Vodacom South Africa has identified three big growth drivers for the coming years, and only one is directly related to its core business of mobile communications.
Vodacom CEO Shameel Joosub revealed on Monday at the group’s financial year-end results presentation in Johannesburg that it has ring-fenced the internet of things (IoT), fibre to the business (FTTB) and fibre to the home (FTTH), and insurance as three new areas of significant future growth.
In IoT, Vodacom has effectively repackaged its machine-to-machine communications business, where it sees big opportunities in connecting disparate devices — from security cameras to industrial systems and home appliances — to its mobile network.
“We experienced 20.7% growth from IoT connections [in the 2016 financial year],” Joosub told journalists, analysts and investors at the group presentation. “We now have 2.2 million Sims in machines or things [and] we continue to leverage off Vodafone’s IoT platform [for growth].”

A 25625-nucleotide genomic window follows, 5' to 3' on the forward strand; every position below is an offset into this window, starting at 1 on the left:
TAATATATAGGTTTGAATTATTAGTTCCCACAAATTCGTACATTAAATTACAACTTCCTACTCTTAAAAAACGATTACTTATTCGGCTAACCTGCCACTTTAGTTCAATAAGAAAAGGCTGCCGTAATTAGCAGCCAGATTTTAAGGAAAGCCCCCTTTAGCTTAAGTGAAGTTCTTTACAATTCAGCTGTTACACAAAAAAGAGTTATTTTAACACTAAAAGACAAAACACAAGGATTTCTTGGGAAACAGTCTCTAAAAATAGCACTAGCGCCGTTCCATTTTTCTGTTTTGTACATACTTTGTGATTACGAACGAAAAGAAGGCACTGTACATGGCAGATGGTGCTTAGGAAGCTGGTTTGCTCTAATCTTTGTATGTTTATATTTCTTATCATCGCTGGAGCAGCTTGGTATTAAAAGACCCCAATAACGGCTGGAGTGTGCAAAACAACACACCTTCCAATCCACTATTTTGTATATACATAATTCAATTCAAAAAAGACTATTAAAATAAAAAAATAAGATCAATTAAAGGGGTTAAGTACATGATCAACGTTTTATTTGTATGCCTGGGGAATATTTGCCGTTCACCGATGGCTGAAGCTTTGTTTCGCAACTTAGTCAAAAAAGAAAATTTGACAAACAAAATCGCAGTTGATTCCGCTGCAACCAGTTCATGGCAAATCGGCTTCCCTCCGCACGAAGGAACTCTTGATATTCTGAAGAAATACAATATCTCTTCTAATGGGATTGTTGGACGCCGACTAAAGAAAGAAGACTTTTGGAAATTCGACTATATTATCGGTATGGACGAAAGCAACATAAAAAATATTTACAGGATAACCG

Insurance is also proving to be a big money spinner for Vodacom South Africa, where it sells device insurance and funeral policies, among other things. Insurance revenue was up by almost 19% to R524 million in the 2016 financial year, Joosub said.
The third pillar of future growth will be fibre broadband, he said.
“Fibre is still key to our future. Now that [the] Neotel [deal] is off, we are continuing to expand organically. We have entered into wholesale agreements [with other fibre providers] and our own build passes 25 000 homes. We have 190 estates in our pipeline.”
He said that although only 10% of homes passed had taken up Vodacom’s fibre services, it was still early days, with most of the fibre build having happened in the past 12 months.
Vodacom has invested R500 milliom to date in both FTTB and FTTH.
“In this year’s budget, we have a step-up in terms of investment. And we will continue to look for opportunities that will allow us to accelerate fibre — in addition to the base station fibre, where we continue to invest about R2.5 billion/year.”
Joosub emphasised, however, that Vodacom’s first priority for capital expenditure will remain mobile. He said that if Vodacom is successful in getting access to additional radio frequency spectrum for its mobile network, it will be able to “optimise capex, allowing us to divert more capital into fixed lines”.
“Our first priority is mobile, however, so we will always put the money there first to cope with growth and ensure customers get an exceptional offering from us.”
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